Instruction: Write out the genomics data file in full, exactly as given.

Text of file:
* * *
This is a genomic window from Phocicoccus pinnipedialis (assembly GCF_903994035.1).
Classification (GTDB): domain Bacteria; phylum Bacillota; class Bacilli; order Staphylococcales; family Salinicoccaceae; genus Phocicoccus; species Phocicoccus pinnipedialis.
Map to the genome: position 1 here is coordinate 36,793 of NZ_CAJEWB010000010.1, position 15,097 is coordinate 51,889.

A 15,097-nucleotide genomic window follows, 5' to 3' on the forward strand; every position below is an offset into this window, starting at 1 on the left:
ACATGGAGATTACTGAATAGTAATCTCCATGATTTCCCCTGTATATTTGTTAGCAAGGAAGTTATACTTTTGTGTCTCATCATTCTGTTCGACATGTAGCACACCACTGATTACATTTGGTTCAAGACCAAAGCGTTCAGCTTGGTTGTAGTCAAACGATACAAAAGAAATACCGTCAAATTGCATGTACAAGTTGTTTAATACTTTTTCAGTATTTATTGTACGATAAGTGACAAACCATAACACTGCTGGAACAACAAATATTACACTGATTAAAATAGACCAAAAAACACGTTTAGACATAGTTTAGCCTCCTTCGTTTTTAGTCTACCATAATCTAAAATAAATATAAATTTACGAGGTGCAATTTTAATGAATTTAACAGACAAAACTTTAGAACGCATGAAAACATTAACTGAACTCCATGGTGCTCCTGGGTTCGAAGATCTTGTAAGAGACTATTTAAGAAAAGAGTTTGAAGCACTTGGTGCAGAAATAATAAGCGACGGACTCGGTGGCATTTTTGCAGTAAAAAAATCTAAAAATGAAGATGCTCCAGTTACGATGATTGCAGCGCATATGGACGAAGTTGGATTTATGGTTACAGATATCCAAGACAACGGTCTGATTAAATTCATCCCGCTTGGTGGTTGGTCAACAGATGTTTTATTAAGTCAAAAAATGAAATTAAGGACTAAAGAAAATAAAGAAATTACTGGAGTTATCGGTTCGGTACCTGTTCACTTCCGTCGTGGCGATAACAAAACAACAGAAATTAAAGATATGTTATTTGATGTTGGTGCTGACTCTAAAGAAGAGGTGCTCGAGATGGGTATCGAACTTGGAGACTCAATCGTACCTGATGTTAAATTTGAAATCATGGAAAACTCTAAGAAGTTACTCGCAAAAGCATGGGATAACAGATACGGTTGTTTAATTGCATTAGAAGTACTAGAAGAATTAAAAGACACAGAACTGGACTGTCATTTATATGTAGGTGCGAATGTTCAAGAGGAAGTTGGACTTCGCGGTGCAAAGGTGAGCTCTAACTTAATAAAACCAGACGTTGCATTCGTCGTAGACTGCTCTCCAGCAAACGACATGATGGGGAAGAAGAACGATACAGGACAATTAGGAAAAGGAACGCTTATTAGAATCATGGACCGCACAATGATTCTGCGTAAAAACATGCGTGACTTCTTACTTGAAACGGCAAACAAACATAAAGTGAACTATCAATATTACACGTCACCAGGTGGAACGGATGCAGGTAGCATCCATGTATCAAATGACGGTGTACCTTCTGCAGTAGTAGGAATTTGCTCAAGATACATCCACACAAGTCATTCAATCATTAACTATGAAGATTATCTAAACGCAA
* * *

This is a genomic window from Phocicoccus pinnipedialis (assembly GCF_903994035.1).
Classification (GTDB): domain Bacteria; phylum Bacillota; class Bacilli; order Staphylococcales; family Salinicoccaceae; genus Phocicoccus; species Phocicoccus pinnipedialis.
Map to the genome: position 1 here is coordinate 36,793 of NZ_CAJEWB010000010.1, position 15,097 is coordinate 51,889.

A 15,097-nucleotide genomic window follows, 5' to 3' on the forward strand; every position below is an offset into this window, starting at 1 on the left:
ACATGGAGATTACTGAATAGTAATCTCCATGATTTCCCCTGTATATTTGTTAGCAAGGAAGTTATACTTTTGTGTCTCATCATTCTGTTCGACATGTAGCACACCACTGATTACATTTGGTTCAAGACCAAAGCGTTCAGCTTGGTTGTAGTCAAACGATACAAAAGAAATACCGTCAAATTGCATGTACAAGTTGTTTAATACTTTTTCAGTATTTATTGTACGATAAGTGACAAACCATAACACTGCTGGAACAACAAATATTACACTGATTAAAATAGACCAAAAAACACGTTTAGACATAGTTTAGCCTCCTTCGTTTTTAGTCTACCATAATCTAAAATAAATATAAATTTACGAGGTGCAATTTTAATGAATTTAACAGACAAAACTTTAGAACGCATGAAAACATTAACTGAACTCCATGGTGCTCCTGGGTTCGAAGATCTTGTAAGAGACTATTTAAGAAAAGAGTTTGAAGCACTTGGTGCAGAAATAATAAGCGACGGACTCGGTGGCATTTTTGCAGTAAAAAAATCTAAAAATGAAGATGCTCCAGTTACGATGATTGCAGCGCATATGGACGAAGTTGGATTTATGGTTACAGATATCCAAGACAACGGTCTGATTAAATTCATCCCGCTTGGTGGTTGGTCAACAGATGTTTTATTAAGTCAAAAAATGAAATTAAGGACTAAAGAAAATAAAGAAATTACTGGAGTTATCGGTTCGGTACCTGTTCACTTCCGTCGTGGCGATAACAAAACAACAGAAATTAAAGATATGTTATTTGATGTTGGTGCTGACTCTAAAGAAGAGGTGCTCGAGATGGGTATCGAACTTGGAGACTCAATCGTACCTGATGTTAAATTTGAAATCATGGAAAACTCTAAGAAGTTACTCGCAAAAGCATGGGATAACAGATACGGTTGTTTAATTGCATTAGAAGTACTAGAAGAATTAAAAGACACAGAACTGGACTGTCATTTATATGTAGGTGCGAATGTTCAAGAGGAAGTTGGACTTCGCGGTGCAAAGGTGAGCTCTAACTTAATAAAACCAGACGTTGCATTCGTCGTAGACTGCTCTCCAGCAAACGACATGATGGGGAAGAAGAACGATACAGGACAATTAGGAAAAGGAACGCTTATTAGAATCATGGACCGCACAATGATTCTGCGTAAAAACATGCGTGACTTCTTACTTGAAACGGCAAACAAACATAAAGTGAACTATCAATATTACACGTCACCAGGTGGAACGGATGCAGGTAGCATCCATGTATCAAATGACGGTGTACCTTCTGCAGTAGTAGGAATTTGCTCAAGATACATCCACACAAGTCATTCAATCATTAACTATGAAGATTATCTAAACGCAA